A girl stands at a crossroads at a street sign labelled with different career paths
Amy Deng/MiC.

Content warning: mention of suicide

Fourteen-year-old me was an anxious wreck with a negative outlook on life and my future. Despite my pessimism, on the day of career matching, I was hopeful that my result would ease the stress I had about choosing a career. I thought I could use this as an opportunity to finally have some idea of what to do with my life. 

Well, I got my hopes up for nothing because the day didn’t go as planned. A quiz from my school’s “trustworthy” career planning program told me I was supposed to be a comedian. My heart sank and my mind raced at this result. How was I, an extremely shy and introverted person, going to be a comedian? I didn’t believe I had a sense of humor. In fact, “funny” was the last adjective anyone would use to describe me, as I always wore a solemn expression. All this absurd match did was intensify my anxiety. 

Since the school couldn’t give me sensible advice about my future, I turned to the most credible source I had: my dad. He is a well-respected and successful professor. His career has remained stable over the years, and he seems to enjoy his job well enough. For those reasons, I decided to ask him what job might suit me best.

To my disappointment, I found him to be no help at all. He simply told me to “follow what I love doing.” What did that mean? I didn’t know what I loved doing. Nothing made my heart sing enough that I’d want to build a career out of it. 

With no clear career goal in my mind, I went through the first three years of high school telling everyone I wanted to be a doctor. It wasn’t because I was in love with the idea of helping the sick restore their health. I was merely good at biology and didn’t hate it as much as other subjects, which, of course, was not the same thing as loving it. At the time, many of my friends also aspired to be doctors because it has always been seen as a respectable career. Consequently, I thought becoming a doctor was a reasonable target. 

My career goal only changed after I took a psychology course during the summer before my senior year of high school. Unlike natural sciences like biology, where information is more black and white due to concrete results from experimentation, psychology sits somewhere in the shades of gray. I found this quality intriguing, as it reflects psychology’s seeming impossibility: trying to understand intangible aspects of human nature, such as love and happiness. 

Since I was trying to understand what it meant to love something enough that I’d be willing to do it for the rest of my life, I thought perhaps psychology could give me some guidance. I decided then to study the subject and traded becoming a doctor for a career more related to the human mind. However, what exactly that was, I didn’t know. My decision to study psychology lasted until I was about to graduate from college, when I had to reevaluate my life again.

Another chapter break in life meant another headache. Up until recently, I was struggling with post-graduation plans. Should I continue studying psychology or try related fields, like law or social work? Or, should I take a break from school? Maybe I could find a job or an exchange program. I didn’t know how to answer these questions. The only thing I knew was that my anxiety escalated.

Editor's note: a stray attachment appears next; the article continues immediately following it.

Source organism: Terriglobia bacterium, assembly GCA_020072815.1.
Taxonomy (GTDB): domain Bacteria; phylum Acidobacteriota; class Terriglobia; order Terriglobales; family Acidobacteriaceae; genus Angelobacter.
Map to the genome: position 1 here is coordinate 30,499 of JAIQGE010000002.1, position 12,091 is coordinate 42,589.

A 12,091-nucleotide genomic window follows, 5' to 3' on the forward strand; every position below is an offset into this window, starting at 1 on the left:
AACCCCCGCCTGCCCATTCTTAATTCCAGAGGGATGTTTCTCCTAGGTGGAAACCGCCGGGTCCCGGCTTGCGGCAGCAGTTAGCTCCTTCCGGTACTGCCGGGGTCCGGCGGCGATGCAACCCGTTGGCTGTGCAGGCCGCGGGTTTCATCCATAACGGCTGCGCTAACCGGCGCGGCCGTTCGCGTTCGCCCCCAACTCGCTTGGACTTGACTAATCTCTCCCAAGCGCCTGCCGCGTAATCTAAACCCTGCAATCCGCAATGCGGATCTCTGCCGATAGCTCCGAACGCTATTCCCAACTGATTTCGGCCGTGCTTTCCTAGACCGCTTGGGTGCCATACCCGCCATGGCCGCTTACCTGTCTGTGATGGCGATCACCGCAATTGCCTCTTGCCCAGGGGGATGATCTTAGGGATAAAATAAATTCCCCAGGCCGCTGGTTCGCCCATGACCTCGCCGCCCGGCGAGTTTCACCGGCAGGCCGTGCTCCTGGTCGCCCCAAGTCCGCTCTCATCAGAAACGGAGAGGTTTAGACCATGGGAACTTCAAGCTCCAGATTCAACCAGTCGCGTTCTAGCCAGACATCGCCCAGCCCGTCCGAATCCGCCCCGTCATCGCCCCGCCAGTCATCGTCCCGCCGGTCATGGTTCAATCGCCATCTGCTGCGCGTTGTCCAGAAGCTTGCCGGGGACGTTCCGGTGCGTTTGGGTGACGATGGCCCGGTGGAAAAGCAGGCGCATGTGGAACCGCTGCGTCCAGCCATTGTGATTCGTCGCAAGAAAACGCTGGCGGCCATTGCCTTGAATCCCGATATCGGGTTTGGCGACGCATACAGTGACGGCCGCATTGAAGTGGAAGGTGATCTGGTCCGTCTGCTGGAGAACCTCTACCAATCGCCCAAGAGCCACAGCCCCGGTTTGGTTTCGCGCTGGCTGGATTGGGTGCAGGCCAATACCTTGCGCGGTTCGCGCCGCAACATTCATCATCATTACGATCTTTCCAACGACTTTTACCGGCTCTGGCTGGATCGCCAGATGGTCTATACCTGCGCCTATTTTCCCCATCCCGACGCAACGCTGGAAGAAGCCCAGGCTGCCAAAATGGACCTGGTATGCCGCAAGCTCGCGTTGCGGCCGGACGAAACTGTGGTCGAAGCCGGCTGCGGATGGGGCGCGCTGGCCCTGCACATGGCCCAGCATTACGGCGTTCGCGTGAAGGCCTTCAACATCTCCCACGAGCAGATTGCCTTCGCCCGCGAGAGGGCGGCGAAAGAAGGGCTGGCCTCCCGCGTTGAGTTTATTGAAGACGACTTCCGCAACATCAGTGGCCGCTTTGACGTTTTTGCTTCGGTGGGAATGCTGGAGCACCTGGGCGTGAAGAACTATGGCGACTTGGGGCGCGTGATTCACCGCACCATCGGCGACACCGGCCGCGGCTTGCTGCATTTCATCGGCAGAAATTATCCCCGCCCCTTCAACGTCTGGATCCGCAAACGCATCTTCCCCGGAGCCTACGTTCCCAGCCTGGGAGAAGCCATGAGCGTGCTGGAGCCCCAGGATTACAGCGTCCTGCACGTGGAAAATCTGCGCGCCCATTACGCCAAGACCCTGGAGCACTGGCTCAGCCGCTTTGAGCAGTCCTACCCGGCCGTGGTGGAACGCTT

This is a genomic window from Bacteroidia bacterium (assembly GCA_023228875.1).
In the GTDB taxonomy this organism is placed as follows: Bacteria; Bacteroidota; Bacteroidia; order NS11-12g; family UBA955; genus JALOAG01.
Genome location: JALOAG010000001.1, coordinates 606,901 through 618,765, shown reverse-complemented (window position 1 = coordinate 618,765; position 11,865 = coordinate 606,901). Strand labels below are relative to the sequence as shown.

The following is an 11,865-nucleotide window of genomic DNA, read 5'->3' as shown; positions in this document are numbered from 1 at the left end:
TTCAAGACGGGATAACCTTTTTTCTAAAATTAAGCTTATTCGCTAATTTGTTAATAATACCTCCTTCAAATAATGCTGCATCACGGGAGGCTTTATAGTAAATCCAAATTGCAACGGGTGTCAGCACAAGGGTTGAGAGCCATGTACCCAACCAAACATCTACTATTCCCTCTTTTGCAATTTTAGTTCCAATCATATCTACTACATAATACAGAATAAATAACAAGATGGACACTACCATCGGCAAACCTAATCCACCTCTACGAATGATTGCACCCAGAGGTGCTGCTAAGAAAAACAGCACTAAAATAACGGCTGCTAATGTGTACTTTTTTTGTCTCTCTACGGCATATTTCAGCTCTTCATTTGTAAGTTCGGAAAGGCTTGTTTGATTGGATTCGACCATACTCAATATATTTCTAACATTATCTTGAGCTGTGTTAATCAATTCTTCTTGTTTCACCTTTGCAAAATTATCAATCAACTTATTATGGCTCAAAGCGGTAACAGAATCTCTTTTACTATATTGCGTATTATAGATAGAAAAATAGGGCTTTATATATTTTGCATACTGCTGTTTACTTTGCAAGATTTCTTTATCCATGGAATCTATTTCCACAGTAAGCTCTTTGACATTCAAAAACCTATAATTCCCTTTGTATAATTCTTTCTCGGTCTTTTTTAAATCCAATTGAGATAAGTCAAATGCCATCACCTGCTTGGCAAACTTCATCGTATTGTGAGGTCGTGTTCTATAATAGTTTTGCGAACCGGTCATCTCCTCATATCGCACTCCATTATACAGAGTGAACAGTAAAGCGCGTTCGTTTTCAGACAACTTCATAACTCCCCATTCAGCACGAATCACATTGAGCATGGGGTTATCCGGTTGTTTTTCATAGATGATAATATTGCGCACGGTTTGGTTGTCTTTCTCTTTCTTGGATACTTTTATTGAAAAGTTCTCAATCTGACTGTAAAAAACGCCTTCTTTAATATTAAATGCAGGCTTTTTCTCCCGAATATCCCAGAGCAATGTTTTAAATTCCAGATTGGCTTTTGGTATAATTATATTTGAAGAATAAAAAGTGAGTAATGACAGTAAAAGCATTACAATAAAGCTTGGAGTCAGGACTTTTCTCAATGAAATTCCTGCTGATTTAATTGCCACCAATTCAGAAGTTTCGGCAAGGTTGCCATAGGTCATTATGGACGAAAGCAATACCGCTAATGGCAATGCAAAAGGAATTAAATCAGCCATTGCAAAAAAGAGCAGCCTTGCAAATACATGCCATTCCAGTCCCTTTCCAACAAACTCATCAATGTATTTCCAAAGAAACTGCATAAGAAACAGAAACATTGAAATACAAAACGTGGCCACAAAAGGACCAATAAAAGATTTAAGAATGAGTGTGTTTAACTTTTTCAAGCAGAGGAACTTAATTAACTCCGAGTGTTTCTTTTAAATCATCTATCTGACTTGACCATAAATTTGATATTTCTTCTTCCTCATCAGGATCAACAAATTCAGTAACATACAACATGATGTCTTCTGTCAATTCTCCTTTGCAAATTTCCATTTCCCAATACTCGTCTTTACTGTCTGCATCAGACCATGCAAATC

I became an insomniac. There were days when I would stay up for 48 hours straight, worrying about what I should do with my life, before finally tiring myself out to sleep. Nothing seemed to break this unhealthy cycle, no amount of exercise, medication or chamomile tea. I felt lost and afraid of making a wrong decision about my future. 

Feeling like I was wasting time during the night when my mind could not shut off, I eventually decided to do something productive. I started taking shifts as a counselor at Crisis Text Line — an online platform that provides real-time counseling — where I answered texts from people who were struggling in their lives. Surprisingly, supporting “texters” helped me gain perspective on my own situation. 

I realized I wasn’t alone in feeling lost; many texters felt the same. This realization eased some of my anxiety. I also learned that whenever I was able to help texters, whether by validating their feelings, connecting them to resources or talking them out of committing suicide, I felt fulfilled. I was able to apply what I learned from psychology to make a difference in people’s lives. This feeling, I realized, was what I wanted to experience in everything I did.

I finally understood what my dad meant when he told me to follow what I love doing. Since most of my supervisors were licensed social workers, social work seemed to be most in line with what I was doing at Crisis Text Line. I decided to pursue it. In fact, I will be starting school next fall at the University of Michigan once again, only this time at the School of Social Work. 

Looking back now, I’m glad everything worked out just fine. Of course, there are still many unknowns in the future. For example, I’m not entirely sure what I will do after getting my master’s degree. However, I’m beginning to think maybe that’s the point of life: you have to live it to find out. Armed with this realization, I’m finally ready to face the future with a less anxious heart. 

MiC Columnist Tian Yeung can be reached at tiyeung@umich.edu.